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Kit Belgum, Chair 2505 University Avenue, Burdine Hall 336, Mailcode C3300, Austin TX 78712-1802 • 512-471-4123

A Talk by Robert Mailhammer of the University of Western Sydney

Tue, April 29, 2014 • 3:30 PM - 4:30 PM • CLA 1.302B

Historical Linguistics in the 21st Millennium: has reconstruction had it?

In recent publications the methodology to reconstruct the history of languages has been repeatedly criticized as unreliable. This pertains to its ability to make inferences about the cultural history of the speakers of a language, especially a historical chronology (see e.g. Gray & Atkinson 2003), and especially to its ability to determine the meaning of words in protolanguages (Heggarty 2013 et passim). Some even go so far as to call the entire method into question, as parallel but independent innovation cannot sufficiently be separated from true inheritance (Salmons forthc.).

This criticism has been used repeatedly over the last 15 years to justify alternative approaches, most notably phylogenetic approaches using Bayesian computational methods, which have received considerable publicity and recognition. As a result, in recent studies of the age of Proto-Indo-European linguistic arguments have not played a role, as their inadequacy has been taken as a given (see e.g. Bouckaert et al. 2012).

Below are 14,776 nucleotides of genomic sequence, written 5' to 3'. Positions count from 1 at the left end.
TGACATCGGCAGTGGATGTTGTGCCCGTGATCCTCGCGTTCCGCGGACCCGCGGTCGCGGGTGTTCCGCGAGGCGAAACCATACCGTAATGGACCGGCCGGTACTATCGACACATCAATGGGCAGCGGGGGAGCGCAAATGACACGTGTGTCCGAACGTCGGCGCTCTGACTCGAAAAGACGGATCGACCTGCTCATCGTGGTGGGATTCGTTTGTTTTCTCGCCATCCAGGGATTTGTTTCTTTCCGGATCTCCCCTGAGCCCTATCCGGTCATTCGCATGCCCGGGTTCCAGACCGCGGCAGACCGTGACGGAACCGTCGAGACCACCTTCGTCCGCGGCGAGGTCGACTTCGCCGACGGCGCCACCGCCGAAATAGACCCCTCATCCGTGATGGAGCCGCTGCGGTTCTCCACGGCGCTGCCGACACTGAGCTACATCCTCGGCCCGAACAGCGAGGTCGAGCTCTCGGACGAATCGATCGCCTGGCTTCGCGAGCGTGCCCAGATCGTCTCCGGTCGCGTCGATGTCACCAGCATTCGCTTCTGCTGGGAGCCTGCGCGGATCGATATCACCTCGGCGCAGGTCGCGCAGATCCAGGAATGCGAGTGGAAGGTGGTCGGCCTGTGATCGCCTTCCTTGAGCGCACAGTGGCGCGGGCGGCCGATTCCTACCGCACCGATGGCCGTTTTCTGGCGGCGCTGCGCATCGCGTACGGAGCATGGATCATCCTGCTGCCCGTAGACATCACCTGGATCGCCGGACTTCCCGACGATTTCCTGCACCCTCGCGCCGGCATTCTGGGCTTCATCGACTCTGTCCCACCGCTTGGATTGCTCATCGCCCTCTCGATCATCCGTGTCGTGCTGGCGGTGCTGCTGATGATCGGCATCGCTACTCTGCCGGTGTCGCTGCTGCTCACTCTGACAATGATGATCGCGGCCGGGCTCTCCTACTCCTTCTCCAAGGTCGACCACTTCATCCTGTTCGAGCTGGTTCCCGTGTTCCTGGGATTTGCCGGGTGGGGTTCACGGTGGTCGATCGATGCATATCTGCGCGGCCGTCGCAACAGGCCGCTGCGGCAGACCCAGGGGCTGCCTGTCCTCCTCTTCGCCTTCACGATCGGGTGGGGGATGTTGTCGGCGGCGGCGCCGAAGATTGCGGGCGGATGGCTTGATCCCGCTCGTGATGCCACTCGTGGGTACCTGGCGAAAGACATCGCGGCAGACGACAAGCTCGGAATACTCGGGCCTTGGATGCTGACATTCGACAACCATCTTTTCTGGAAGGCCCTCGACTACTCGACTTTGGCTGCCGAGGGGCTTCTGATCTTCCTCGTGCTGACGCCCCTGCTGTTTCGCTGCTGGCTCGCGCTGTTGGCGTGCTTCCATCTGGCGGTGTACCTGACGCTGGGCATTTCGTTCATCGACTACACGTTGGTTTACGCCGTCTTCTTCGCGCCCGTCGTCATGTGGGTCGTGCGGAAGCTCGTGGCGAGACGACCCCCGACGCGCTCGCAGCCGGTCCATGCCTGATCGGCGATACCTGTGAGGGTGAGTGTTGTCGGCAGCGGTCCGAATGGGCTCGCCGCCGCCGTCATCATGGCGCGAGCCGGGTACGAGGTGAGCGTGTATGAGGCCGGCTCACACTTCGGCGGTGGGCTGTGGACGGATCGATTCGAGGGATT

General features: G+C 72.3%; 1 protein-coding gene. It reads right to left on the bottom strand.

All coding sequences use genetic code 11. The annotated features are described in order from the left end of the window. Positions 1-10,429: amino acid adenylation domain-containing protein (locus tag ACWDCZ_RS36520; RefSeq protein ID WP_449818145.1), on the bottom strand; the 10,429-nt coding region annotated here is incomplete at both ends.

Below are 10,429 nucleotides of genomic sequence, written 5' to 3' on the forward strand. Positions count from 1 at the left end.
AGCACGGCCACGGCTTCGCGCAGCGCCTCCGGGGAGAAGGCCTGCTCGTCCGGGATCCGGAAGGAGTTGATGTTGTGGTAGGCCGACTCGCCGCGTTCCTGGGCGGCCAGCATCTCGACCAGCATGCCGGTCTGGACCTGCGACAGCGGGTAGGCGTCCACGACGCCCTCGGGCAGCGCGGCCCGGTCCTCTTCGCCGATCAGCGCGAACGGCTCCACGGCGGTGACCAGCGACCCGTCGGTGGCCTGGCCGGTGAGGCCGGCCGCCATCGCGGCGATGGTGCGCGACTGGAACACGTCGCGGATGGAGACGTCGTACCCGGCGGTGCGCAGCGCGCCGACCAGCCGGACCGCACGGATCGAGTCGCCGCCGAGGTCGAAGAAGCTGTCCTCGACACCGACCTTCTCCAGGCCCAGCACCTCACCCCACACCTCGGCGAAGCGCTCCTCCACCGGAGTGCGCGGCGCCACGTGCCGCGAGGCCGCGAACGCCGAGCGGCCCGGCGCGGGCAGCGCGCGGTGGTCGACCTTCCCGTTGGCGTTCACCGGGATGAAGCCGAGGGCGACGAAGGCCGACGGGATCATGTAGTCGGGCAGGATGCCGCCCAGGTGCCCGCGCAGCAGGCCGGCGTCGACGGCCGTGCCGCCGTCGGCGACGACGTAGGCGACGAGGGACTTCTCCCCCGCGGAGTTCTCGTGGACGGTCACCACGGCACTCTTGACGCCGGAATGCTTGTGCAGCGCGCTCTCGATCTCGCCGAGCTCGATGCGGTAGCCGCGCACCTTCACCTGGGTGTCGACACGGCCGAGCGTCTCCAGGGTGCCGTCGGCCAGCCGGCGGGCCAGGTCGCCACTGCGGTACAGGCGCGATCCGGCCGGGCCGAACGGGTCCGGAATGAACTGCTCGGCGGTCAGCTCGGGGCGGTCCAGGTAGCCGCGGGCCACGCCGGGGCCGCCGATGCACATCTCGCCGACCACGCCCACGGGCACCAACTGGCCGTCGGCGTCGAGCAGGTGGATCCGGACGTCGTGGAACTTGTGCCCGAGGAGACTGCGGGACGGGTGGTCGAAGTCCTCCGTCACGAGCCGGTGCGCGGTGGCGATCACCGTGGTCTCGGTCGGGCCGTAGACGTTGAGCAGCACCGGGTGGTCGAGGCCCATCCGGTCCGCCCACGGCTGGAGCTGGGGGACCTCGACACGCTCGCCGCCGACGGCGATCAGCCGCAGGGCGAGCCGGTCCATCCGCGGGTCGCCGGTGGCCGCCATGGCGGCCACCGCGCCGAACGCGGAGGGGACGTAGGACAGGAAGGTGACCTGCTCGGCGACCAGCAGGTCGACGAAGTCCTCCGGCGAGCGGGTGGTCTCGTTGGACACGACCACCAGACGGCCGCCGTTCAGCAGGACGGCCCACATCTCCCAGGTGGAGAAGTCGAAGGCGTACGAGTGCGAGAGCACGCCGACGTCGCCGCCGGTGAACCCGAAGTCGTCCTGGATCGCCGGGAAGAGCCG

It is noteworthy that this criticism against the traditional methodology has been largely sweeping with no published falsification of concrete data, e.g. an etymology or a concrete reconstruction. But traditional historical linguists has so far not capitalized on this and has for the most part ignored the entire debate, running the risk of letting unproven claims dictate the field instead of triggering a healthy debate.

This paper aims at setting the record straight by taking up the criticism and prompting exactly such a debate. I will show that the existing methodology of linguistic reconstruction is by no means unreliable, provided it is remembered what it was designed for and what it is actually capable of. Using key terms from the set of wheeled vehicles terminology (Anthony 1995), it will also be demonstrated that the linguistic facts that are at odds with recent dates given for Proto-Indo-European can’t be simply brushed aside, as the etymologies supporting them for the most part solid and the result of a method that has proved its soundness time and time again. It will be argued that published instances of criticism directed at linguistic reconstruction stem from misconceptions about the method or from incomplete consideration of the evidence.

For more information please contact Dr. Hans Boas

 

 

Sponsored by: The Department of Germanic Studies


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